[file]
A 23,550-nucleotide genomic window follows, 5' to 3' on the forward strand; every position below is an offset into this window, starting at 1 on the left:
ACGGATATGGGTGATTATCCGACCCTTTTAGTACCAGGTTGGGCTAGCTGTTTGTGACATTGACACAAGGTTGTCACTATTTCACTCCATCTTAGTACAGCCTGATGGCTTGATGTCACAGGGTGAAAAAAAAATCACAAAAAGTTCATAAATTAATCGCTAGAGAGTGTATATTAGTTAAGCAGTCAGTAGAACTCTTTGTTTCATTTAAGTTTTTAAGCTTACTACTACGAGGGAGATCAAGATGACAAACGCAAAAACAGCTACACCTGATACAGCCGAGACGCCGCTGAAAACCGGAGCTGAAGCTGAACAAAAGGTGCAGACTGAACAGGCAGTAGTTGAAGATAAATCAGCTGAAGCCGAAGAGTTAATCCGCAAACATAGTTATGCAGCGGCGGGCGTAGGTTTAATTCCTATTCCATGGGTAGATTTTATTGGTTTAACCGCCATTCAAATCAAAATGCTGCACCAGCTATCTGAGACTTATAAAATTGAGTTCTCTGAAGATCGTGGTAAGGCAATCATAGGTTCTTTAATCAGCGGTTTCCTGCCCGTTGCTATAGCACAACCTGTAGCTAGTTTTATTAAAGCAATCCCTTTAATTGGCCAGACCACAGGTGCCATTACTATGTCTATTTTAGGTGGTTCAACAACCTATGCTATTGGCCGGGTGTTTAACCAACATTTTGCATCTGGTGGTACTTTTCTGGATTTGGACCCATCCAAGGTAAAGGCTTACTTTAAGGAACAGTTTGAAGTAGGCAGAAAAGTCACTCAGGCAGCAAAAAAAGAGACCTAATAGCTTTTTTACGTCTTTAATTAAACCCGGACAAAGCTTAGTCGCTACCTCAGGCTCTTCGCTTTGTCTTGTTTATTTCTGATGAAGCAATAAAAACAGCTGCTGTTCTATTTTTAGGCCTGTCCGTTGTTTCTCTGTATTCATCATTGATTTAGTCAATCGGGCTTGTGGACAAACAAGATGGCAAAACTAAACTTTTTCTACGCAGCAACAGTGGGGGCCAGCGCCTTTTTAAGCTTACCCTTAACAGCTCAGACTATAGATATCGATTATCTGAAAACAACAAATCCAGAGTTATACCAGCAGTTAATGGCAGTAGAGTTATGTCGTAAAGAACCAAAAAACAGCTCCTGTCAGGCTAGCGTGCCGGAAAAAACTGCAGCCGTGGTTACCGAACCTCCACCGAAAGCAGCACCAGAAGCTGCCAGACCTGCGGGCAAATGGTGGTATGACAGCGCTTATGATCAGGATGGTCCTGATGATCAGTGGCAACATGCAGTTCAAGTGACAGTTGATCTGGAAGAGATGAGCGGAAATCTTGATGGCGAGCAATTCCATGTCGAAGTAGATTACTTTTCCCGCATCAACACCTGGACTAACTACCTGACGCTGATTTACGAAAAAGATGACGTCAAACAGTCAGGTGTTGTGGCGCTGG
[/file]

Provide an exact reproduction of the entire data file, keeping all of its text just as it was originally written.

A 23,550-nucleotide genomic window follows, 5' to 3' on the forward strand; every position below is an offset into this window, starting at 1 on the left:
ACGGATATGGGTGATTATCCGACCCTTTTAGTACCAGGTTGGGCTAGCTGTTTGTGACATTGACACAAGGTTGTCACTATTTCACTCCATCTTAGTACAGCCTGATGGCTTGATGTCACAGGGTGAAAAAAAAATCACAAAAAGTTCATAAATTAATCGCTAGAGAGTGTATATTAGTTAAGCAGTCAGTAGAACTCTTTGTTTCATTTAAGTTTTTAAGCTTACTACTACGAGGGAGATCAAGATGACAAACGCAAAAACAGCTACACCTGATACAGCCGAGACGCCGCTGAAAACCGGAGCTGAAGCTGAACAAAAGGTGCAGACTGAACAGGCAGTAGTTGAAGATAAATCAGCTGAAGCCGAAGAGTTAATCCGCAAACATAGTTATGCAGCGGCGGGCGTAGGTTTAATTCCTATTCCATGGGTAGATTTTATTGGTTTAACCGCCATTCAAATCAAAATGCTGCACCAGCTATCTGAGACTTATAAAATTGAGTTCTCTGAAGATCGTGGTAAGGCAATCATAGGTTCTTTAATCAGCGGTTTCCTGCCCGTTGCTATAGCACAACCTGTAGCTAGTTTTATTAAAGCAATCCCTTTAATTGGCCAGACCACAGGTGCCATTACTATGTCTATTTTAGGTGGTTCAACAACCTATGCTATTGGCCGGGTGTTTAACCAACATTTTGCATCTGGTGGTACTTTTCTGGATTTGGACCCATCCAAGGTAAAGGCTTACTTTAAGGAACAGTTTGAAGTAGGCAGAAAAGTCACTCAGGCAGCAAAAAAAGAGACCTAATAGCTTTTTTACGTCTTTAATTAAACCCGGACAAAGCTTAGTCGCTACCTCAGGCTCTTCGCTTTGTCTTGTTTATTTCTGATGAAGCAATAAAAACAGCTGCTGTTCTATTTTTAGGCCTGTCCGTTGTTTCTCTGTATTCATCATTGATTTAGTCAATCGGGCTTGTGGACAAACAAGATGGCAAAACTAAACTTTTTCTACGCAGCAACAGTGGGGGCCAGCGCCTTTTTAAGCTTACCCTTAACAGCTCAGACTATAGATATCGATTATCTGAAAACAACAAATCCAGAGTTATACCAGCAGTTAATGGCAGTAGAGTTATGTCGTAAAGAACCAAAAAACAGCTCCTGTCAGGCTAGCGTGCCGGAAAAAACTGCAGCCGTGGTTACCGAACCTCCACCGAAAGCAGCACCAGAAGCTGCCAGACCTGCGGGCAAATGGTGGTATGACAGCGCTTATGATCAGGATGGTCCTGATGATCAGTGGCAACATGCAGTTCAAGTGACAGTTGATCTGGAAGAGATGAGCGGAAATCTTGATGGCGAGCAATTCCATGTCGAAGTAGATTACTTTTCCCGCATCAACACCTGGACTAACTACCTGACGCTGATTTACGAAAAAGATGACGTCAAACAGTCAGGTGTTGTGGCGCTGG